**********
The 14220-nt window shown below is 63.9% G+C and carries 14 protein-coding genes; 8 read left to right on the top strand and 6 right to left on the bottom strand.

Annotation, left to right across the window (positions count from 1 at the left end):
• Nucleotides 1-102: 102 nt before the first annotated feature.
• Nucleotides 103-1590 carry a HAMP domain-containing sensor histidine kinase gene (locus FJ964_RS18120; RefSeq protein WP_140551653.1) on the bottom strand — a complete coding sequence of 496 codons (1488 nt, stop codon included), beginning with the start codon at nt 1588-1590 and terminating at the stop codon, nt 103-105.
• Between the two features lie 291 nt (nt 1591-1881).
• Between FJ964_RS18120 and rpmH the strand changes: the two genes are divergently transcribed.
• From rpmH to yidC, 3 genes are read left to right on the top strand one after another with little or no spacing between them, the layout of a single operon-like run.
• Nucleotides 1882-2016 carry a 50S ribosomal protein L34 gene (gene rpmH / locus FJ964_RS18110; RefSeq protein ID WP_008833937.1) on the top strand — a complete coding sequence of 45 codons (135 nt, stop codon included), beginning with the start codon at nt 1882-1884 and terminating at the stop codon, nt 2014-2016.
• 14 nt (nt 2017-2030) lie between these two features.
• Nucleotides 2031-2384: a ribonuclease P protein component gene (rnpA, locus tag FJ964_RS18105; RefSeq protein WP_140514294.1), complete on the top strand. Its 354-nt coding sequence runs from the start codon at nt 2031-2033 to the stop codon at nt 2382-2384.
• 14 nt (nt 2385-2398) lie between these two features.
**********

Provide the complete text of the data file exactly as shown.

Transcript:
The 14220-nt window shown below is 63.9% G+C and carries 14 protein-coding genes; 8 read left to right on the top strand and 6 right to left on the bottom strand.

Annotation, left to right across the window (positions count from 1 at the left end):
• Nucleotides 1-102: 102 nt before the first annotated feature.
• Nucleotides 103-1590 carry a HAMP domain-containing sensor histidine kinase gene (locus FJ964_RS18120; RefSeq protein WP_140551653.1) on the bottom strand — a complete coding sequence of 496 codons (1488 nt, stop codon included), beginning with the start codon at nt 1588-1590 and terminating at the stop codon, nt 103-105.
• Between the two features lie 291 nt (nt 1591-1881).
• Between FJ964_RS18120 and rpmH the strand changes: the two genes are divergently transcribed.
• From rpmH to yidC, 3 genes are read left to right on the top strand one after another with little or no spacing between them, the layout of a single operon-like run.
• Nucleotides 1882-2016 carry a 50S ribosomal protein L34 gene (gene rpmH / locus FJ964_RS18110; RefSeq protein ID WP_008833937.1) on the top strand — a complete coding sequence of 45 codons (135 nt, stop codon included), beginning with the start codon at nt 1882-1884 and terminating at the stop codon, nt 2014-2016.
• 14 nt (nt 2017-2030) lie between these two features.
• Nucleotides 2031-2384: a ribonuclease P protein component gene (rnpA, locus tag FJ964_RS18105; RefSeq protein WP_140514294.1), complete on the top strand. Its 354-nt coding sequence runs from the start codon at nt 2031-2033 to the stop codon at nt 2382-2384.
• 14 nt (nt 2385-2398) lie between these two features.